In the midst of losing six of their last seven games, the Friars’ staff hasn’t allowed more than four runs in a single game.  On the season, their starting pitching ranks second with 15 quality starts and also have an MLB’s second-best team ERA (2.94).

A prime example of the Padres inefficiency at the plate is the curious case of Dustin Moseley and his 0-3 start.

Moseley has turned in four quality starts, an ERA (1.40) good enough for third best in MLB, but has a 0-3 record to show because the Padres have given him just one run in support.

Aaron Harang (1.87 ERA) has been just as good in his return to his hometown, with a win in each of his starts.  The only difference is the Padres have provided Harang with 19 runs.

The only every day starter batting above .300 is Nick Hundley (.309). As a result, Bud Black has been changing the batting order on his lineup card daily.

The most recent move was the flip-flop of Will Venable (.172) with Cameron Maybin (.260) at the top of the order.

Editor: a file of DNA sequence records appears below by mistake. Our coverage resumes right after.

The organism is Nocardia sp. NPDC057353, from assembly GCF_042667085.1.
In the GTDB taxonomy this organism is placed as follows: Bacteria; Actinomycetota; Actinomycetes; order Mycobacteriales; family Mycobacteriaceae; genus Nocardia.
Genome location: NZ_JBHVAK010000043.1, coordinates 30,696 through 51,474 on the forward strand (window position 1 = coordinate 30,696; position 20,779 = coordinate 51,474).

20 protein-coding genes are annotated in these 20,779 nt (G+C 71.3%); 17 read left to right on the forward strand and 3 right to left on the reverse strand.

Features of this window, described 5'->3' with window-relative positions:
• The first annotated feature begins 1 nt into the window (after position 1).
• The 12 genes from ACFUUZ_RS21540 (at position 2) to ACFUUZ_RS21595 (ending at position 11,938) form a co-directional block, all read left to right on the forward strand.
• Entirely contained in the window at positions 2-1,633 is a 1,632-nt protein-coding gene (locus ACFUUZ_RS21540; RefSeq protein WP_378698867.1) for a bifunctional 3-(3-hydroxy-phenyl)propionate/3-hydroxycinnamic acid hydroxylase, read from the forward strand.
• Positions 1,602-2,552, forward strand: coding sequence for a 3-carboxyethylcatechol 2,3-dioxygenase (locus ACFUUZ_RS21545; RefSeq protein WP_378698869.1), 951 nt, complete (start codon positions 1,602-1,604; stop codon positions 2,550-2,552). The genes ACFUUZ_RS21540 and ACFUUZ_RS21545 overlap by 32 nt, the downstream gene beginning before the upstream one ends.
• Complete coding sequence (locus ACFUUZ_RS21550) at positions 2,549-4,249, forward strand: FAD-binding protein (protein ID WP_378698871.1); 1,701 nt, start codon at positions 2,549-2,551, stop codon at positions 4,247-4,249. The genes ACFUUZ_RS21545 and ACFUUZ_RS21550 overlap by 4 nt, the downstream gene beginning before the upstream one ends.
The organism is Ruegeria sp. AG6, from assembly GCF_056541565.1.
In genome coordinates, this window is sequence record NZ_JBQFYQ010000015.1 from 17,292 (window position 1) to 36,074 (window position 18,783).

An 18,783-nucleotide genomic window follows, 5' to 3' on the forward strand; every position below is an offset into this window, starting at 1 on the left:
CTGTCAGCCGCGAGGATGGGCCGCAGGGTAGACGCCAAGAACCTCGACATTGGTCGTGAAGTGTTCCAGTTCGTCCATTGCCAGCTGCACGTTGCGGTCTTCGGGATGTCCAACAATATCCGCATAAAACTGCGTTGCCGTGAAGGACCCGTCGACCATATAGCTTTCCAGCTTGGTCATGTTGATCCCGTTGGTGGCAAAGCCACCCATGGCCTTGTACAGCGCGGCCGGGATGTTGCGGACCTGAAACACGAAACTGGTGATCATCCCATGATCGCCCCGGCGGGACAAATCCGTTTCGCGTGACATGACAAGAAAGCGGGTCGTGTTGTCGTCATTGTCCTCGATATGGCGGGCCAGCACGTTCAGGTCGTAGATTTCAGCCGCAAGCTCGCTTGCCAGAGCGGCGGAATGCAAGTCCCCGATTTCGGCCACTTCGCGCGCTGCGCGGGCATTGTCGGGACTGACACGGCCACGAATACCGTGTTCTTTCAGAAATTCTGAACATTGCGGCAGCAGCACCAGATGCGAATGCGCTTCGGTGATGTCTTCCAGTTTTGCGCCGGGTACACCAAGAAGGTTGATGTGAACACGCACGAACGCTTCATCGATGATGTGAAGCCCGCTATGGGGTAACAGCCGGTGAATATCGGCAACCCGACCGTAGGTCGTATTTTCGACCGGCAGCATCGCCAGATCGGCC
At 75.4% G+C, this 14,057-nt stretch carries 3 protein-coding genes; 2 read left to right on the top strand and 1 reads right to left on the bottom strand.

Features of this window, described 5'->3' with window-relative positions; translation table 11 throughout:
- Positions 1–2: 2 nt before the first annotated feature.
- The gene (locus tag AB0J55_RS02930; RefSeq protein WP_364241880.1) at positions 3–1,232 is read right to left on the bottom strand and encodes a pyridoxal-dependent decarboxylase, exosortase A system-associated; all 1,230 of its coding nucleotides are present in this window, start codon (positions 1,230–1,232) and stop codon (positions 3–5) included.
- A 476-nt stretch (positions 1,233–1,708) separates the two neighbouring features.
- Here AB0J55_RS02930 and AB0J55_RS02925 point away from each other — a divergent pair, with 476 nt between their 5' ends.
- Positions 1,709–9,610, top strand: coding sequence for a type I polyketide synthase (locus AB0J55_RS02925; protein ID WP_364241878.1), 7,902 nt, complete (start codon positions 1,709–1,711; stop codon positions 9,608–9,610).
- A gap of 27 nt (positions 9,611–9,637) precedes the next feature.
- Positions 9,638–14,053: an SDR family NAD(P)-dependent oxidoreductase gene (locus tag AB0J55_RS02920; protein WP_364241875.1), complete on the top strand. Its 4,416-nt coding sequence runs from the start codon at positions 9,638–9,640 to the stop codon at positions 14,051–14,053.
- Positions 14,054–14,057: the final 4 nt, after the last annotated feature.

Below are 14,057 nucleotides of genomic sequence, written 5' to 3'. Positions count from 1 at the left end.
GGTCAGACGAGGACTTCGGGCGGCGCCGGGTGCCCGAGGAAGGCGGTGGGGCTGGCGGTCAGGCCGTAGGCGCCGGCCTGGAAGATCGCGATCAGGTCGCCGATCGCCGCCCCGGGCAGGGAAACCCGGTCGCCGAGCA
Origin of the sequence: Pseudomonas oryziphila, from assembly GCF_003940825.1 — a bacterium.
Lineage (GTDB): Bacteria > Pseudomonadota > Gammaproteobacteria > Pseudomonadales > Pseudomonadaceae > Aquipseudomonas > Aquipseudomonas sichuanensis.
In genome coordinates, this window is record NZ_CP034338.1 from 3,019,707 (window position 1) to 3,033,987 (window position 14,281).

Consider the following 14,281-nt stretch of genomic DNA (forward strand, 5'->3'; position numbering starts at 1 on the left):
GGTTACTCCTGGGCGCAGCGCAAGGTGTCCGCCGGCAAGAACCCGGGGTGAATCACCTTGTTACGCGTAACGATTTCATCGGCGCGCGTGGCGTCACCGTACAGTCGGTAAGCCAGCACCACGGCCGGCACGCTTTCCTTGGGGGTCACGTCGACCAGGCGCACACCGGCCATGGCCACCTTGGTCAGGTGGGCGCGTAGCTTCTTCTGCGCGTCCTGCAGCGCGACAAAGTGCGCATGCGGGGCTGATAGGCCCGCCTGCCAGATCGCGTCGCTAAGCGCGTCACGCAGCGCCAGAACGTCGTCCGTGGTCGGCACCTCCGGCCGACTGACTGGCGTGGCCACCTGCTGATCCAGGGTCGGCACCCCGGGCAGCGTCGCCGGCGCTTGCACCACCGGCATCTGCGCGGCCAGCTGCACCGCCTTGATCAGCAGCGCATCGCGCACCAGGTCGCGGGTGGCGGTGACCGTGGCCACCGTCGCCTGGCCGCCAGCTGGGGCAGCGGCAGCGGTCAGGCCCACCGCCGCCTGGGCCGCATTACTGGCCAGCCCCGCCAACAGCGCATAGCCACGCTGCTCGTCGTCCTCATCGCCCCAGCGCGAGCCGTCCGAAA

Besides Maybin and Hundley, no other Padre starter is batting above .250: Jason Bartlett (.242), Orlando Hudson (.229), Chase Headley (.227), Ryan Ludwick (.194). 

Jorge Cantu and Brad Hawpe, who platoon at first base, are batting .145 and 1.04, respectively. 

“We’ve got to keep working, and we’ve got to grind through this,” Padres manager Bud Black told MLB.com.   “We’ve got to keep doing our work in the cage and watching video. We have to keep working our [rear ends] off to get to where we need to be.”

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Padres Starting Position Players 2011- Who ARE These Guys?

Adrian Gonzalez? Gone. David Eckstein? History. The Hairstons? Adios.

Miguel Tejada? Auf Weidersehen. Yorvit Torrealba? Movin on..

You get the picture. The Padres will be a different team in 2011.

The question becomes “Is different better?” I know that what I see on paper right now looks much better than the last two seasons teams did at this same point. Lets take a look at what should be the Padres starting line up for opening day.

Begin Slideshow

Cameron Maybin Puts a Fork in Panda Express, Padres Ownership

In Cameron Maybin’s defense, he hasn’t played an inning in a Padre uniform yet. But that inexperience didn’t keep him from making headlines Monday.

Because for all of the positives that social media represents, it also has its drawbacks. Unfortunately, Maybin found out about the drawbacks the hard way.